From: Doug Ewell (email@example.com)
Date: Wed Jan 19 2005 - 01:37:53 CST
Hans Aberg <haberg at math dot su dot se> wrote:
>>>> The old RFC you're refering to is not designating UTF-8, but
>>>> UTF-BSS, which is a transformation format,
>>> OK. Fine, so we have a name for it.
>> I was not sure about the name of it when writing the message.
> According to <http://www.cl.cam.ac.uk/~mgk25/unicode.html>, UTF is
> short for UCS Transformation Format, where UCS stands for Universal
> Character Set. When speaking about the extensions that I speak about,
> I think they should certainly have a separate name. Perhaps UTF-8X for
> extended, or BTF-8 for "bit (byte) transformation format".
RFC 2044, the original (1996) Internet definition of UTF-8, defined up
to 6-byte sequences.
While RFC 2044 has been superseded (RFC 2279, 1998) and re-superseded
(RFC 3629, 2003), and the 5- and 6-byte sequences have been removed, the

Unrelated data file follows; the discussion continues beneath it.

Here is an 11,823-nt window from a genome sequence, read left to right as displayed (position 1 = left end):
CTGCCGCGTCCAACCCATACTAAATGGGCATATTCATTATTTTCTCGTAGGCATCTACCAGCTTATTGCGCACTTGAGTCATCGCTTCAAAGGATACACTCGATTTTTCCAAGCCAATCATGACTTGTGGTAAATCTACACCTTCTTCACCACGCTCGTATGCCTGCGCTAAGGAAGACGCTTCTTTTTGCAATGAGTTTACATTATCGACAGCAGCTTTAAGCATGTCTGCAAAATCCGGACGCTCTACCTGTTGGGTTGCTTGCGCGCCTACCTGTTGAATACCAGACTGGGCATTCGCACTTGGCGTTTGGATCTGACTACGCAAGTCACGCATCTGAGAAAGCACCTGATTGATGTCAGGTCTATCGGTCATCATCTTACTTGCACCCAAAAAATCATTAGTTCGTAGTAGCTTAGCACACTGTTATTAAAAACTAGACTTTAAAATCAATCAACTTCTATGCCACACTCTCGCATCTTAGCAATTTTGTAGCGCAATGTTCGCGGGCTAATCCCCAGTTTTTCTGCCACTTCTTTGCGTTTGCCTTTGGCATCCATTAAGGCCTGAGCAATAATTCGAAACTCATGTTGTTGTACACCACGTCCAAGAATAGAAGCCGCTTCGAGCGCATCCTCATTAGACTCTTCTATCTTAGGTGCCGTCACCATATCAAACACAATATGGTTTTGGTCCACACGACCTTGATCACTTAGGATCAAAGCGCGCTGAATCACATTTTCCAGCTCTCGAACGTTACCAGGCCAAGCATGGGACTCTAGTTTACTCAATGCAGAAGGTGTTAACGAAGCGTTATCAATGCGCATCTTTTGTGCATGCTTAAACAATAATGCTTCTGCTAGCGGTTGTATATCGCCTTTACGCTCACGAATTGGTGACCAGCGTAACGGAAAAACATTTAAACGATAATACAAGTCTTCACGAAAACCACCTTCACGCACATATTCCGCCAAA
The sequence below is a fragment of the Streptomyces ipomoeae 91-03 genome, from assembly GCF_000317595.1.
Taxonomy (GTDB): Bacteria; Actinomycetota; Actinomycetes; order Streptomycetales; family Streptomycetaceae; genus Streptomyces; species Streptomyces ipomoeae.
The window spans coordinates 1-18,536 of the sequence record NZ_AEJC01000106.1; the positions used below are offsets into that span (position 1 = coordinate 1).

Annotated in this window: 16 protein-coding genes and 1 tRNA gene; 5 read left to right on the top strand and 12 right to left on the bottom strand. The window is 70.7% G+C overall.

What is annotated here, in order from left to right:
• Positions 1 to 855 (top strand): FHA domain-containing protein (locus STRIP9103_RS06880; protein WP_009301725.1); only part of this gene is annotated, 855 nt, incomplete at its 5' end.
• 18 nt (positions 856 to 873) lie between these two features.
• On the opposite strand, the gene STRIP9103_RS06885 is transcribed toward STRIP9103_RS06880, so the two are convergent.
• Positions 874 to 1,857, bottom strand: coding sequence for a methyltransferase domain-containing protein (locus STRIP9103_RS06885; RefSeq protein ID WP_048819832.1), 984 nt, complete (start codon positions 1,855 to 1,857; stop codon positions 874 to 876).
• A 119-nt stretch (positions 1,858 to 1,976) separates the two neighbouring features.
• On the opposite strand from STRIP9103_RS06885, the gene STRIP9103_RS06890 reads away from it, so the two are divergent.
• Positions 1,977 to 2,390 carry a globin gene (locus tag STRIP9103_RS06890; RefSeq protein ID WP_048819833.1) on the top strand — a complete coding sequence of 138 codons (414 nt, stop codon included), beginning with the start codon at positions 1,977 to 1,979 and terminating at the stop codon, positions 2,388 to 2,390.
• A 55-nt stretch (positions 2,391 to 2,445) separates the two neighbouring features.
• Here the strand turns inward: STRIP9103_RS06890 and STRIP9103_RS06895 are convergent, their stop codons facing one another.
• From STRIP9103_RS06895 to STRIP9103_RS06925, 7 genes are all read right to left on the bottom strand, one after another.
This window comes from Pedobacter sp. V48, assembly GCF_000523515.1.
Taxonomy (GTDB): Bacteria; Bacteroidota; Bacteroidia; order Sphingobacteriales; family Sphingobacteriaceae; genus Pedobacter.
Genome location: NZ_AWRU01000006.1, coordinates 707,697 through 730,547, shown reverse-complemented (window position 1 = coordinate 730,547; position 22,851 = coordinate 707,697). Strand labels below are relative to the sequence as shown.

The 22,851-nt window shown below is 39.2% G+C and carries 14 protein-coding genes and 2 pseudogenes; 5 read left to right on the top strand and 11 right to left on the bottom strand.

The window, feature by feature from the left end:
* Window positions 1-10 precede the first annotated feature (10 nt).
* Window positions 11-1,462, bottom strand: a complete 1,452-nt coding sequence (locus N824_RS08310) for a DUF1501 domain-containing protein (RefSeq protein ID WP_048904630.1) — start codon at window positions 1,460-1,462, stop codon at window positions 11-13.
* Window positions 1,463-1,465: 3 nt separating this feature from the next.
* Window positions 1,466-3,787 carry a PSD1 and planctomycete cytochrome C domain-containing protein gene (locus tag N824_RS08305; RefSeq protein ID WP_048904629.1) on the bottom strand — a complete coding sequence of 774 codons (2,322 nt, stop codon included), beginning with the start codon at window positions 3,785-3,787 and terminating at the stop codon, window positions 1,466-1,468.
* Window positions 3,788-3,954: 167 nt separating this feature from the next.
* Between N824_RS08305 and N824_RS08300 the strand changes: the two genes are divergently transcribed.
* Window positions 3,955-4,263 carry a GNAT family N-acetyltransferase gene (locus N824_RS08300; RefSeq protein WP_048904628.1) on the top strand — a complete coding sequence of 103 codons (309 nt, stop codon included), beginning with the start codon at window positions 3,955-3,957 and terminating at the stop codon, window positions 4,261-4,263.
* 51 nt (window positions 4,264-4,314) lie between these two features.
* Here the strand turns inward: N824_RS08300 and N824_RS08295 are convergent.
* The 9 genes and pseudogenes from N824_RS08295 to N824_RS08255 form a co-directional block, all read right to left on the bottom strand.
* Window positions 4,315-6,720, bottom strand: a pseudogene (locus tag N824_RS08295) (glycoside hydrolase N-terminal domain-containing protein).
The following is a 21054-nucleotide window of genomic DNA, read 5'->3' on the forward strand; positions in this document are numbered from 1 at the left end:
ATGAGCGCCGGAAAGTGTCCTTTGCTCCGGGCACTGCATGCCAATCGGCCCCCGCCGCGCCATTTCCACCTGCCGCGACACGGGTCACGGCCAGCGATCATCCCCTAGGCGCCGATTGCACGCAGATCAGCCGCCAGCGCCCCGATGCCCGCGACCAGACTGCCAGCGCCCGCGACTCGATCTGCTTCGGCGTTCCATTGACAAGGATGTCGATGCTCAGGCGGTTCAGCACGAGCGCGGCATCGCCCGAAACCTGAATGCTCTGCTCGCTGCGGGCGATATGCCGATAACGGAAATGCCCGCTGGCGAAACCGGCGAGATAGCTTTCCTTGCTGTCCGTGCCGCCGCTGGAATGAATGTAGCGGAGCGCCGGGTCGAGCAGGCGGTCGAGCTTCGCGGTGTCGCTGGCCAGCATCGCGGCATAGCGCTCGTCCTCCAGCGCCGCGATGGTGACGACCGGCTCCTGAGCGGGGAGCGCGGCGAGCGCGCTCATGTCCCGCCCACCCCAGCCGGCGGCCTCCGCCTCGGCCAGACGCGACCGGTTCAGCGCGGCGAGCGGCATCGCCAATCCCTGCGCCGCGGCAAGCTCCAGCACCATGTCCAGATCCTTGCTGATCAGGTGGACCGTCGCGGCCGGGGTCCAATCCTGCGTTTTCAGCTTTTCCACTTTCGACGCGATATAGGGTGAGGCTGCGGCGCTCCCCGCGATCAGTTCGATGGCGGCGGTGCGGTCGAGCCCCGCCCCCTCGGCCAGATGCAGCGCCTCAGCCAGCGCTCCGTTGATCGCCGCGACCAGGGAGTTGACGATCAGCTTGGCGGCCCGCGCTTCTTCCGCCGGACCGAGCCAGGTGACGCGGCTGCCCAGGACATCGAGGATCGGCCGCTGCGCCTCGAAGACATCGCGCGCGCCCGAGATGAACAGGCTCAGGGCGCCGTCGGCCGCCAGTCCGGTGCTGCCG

point is that they were originally defined in an encoding scheme called
"UTF-8." It is not true that they were only defined under some other
name, such as FSS-UTF (the name used in Unicode 1.1) or "UTF-BSS,"
whatever that is.
"BTF-8" is taken; see:
> The Unicode standard is like Big Brother in George Orwell's "1984",
> making it possible to only speak about what is right, but not what is
> Besides, even though Unicode has declared to never use more than 21
> bits, in the track record, Unicode has reneged on such promises. It
> might be prudent to knock down a full 32-bit encoding, declaring
> UTF-8/32 to be subsets of that.
I suppose the "promise" that you are referring to, on which Unicode
"reneged," was the original 16-bit design that was extended with the use
of surrogate pairs.
The difference between finding 65,000 things that need to be encoded and
finding 1.1 million things that need to be encoded is the difference
between night and day.
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